No ideas but in BLOGS
I realize this is a bit off-topic (and I love The Dream Songs), but I think there would be strong interest for this among Don's readers. So I just wanted to share this web site I only found out about yesterday. It is the site of my former Milwaukee roommate John Beadle, with whom I'd lost touch for many years (he's still in Milwaukee-- he's been building motorcycles at Harley Davidson for nearly three decades). Already, back in the 80s, when we were living together and selling The Militant newspaper at plant gates at 6 AM, he had an astonishing collection of African records. For four or five years he had a weekly African music radio show on a public station in Milwaukee, can't remember the call letters now. And now his collection, this is no exaggeration, is one of the most important on the planet. He is married to a woman from Nigeria, so he's been going over there annually for many years now, bringing back the latest, and also the obscure oldies.Anyway, please check this out, and drop him a note of appreciation for this wonderful and long labor of culture work.http://likembe.blogspot.com/Kent
What I love about this is the distance between Berryman and what he's talking about. It's both more passionate, immediate, and large and intellectual. Sort of why someone like Anne Carson seems so refreshing after the small circular worlds of so much contemporary poetry. Which bores me.
I don't get Ms. Hound's post. The Dream Songs are not passionate, immediate, large, intellectual?? Ya kidding? Hast read them? O, read them. Most ridiculous thing I've ever heard: for if someone came up to me & said, yo, gimme passionate immediate large intellectual poetry, I'd be all like uh uh uh Dream Songs! Berryman! Jesus! This is what I truly pity: the habitualization & internalization of fake demarcations such that one is actually blind to those wiggly creatures that blow those dotted lines to cotton candy.Also, how drunk is Berryman? Sheesh.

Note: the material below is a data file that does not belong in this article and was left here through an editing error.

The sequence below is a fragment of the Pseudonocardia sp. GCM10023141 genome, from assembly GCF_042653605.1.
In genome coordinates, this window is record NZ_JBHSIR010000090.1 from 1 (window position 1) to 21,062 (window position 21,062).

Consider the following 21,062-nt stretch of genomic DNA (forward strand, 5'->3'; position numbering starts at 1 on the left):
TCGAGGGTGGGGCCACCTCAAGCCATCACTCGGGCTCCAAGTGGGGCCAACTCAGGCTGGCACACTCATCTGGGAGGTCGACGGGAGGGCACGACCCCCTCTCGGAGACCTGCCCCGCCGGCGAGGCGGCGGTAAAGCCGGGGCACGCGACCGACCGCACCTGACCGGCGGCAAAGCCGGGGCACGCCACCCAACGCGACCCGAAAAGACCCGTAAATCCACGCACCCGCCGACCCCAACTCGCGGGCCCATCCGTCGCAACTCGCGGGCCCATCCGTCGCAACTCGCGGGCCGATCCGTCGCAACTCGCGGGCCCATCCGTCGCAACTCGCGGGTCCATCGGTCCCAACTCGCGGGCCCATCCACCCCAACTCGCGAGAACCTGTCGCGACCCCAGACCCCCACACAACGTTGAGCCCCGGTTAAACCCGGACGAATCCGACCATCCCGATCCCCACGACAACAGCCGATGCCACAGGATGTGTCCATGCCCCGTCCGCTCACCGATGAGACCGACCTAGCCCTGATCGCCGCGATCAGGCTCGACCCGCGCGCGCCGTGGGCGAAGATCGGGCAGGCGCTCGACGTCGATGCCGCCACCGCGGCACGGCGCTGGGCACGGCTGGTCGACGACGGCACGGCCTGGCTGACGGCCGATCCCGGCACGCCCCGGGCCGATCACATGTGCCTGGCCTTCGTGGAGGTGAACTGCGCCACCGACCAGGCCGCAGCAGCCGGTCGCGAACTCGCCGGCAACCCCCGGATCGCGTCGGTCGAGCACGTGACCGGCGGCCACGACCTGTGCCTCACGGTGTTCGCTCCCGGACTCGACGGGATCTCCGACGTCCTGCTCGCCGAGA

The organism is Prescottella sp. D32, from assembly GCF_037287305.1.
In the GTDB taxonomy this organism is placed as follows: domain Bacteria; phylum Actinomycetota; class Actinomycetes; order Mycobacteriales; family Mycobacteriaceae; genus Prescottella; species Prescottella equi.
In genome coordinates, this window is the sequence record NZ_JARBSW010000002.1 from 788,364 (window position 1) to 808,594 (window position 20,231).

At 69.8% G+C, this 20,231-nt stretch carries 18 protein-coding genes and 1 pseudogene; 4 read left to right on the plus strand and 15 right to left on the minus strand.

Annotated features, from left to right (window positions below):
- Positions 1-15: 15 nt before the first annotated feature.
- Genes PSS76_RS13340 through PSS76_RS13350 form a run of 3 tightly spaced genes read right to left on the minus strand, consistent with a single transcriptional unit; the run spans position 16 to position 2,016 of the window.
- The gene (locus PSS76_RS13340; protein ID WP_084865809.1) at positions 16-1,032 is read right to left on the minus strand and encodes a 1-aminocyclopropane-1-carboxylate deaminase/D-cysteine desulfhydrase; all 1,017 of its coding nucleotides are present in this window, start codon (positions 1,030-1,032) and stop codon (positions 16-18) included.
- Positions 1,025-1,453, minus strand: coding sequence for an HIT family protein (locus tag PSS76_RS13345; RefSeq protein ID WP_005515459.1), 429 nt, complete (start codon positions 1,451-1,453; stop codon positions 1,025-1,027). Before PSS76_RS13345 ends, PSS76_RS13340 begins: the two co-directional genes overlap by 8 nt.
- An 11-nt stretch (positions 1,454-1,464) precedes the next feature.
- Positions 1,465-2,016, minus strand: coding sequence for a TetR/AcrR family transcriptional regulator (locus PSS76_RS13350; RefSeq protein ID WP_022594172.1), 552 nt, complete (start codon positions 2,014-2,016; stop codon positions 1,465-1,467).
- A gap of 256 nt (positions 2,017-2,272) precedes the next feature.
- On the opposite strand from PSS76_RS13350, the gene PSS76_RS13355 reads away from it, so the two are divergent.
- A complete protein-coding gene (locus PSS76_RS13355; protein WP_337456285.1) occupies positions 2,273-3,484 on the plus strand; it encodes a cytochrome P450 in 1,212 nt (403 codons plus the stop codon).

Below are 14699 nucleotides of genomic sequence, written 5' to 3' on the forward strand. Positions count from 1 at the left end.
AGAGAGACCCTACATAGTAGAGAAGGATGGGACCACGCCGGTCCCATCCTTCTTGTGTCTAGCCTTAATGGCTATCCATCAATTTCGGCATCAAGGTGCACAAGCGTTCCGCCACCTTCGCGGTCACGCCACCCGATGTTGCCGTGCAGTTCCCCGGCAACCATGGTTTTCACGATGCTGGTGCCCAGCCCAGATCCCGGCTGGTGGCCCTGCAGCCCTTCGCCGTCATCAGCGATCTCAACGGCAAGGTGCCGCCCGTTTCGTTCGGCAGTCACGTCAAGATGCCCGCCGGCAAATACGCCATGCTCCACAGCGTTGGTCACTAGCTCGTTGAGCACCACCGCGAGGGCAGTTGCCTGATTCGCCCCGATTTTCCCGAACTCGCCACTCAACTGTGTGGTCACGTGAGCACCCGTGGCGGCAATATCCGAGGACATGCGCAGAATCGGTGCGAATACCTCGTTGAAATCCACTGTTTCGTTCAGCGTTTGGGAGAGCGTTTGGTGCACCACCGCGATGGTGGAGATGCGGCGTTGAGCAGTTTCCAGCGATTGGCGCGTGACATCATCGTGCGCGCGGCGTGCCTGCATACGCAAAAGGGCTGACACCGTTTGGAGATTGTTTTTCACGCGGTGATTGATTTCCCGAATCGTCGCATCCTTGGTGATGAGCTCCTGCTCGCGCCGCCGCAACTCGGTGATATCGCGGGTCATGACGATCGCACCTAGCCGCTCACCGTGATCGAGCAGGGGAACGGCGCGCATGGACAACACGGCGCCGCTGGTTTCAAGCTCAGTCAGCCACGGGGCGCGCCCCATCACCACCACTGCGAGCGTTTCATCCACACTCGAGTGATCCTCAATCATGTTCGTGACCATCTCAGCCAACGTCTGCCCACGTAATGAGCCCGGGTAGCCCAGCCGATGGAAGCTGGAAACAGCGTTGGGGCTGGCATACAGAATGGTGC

Hey Ms. Robbins, Hm. Not sure I mentioned the Dream Songs. But thanks for the enthusiasm. Sheeh encoure.
well, uh, he's talking 'bout the dream songs & you said distance tween what he's talking 'bout. so yeah.
Poems can accommodate variant readings. I sometimes use an accent unlike my own when I read to myself a poem I have written. In one case, because I felt the poem's content required it, I wrote it in a dialect unlike mine. I am familiar with the poems in these videos, but not as the author of them is/was. I never thought to read them as he did; yet, my sense of them was enriched by the distanced way he read them.
dude is totes skunked.
Oh to have a little space between the moment of seeing/reading and the moment of clamping down one's response and filing it under useful to me, not useful to me and? Wait, no other category? I think this leads back to knitting.
Not sure if (or why) that's directed at me; my confusion was both perfectly understandable, given what you wrote, & unrelated to questions of utilitarian value. Questions I always avoid in aesthetic discussions: read anything I've written in the real world, not in throwaway comments on blogs.
Mr. Robbins, I'm not sure either. Are you the you, am I the you? Sounds like we should be swapping poetry instead of words. I thought I was quite clear in my posts. Love the vids. Mea culpa and such.
me too, Lemon Hound. mea culpas all around! let there be commerce between us, or whatevs.
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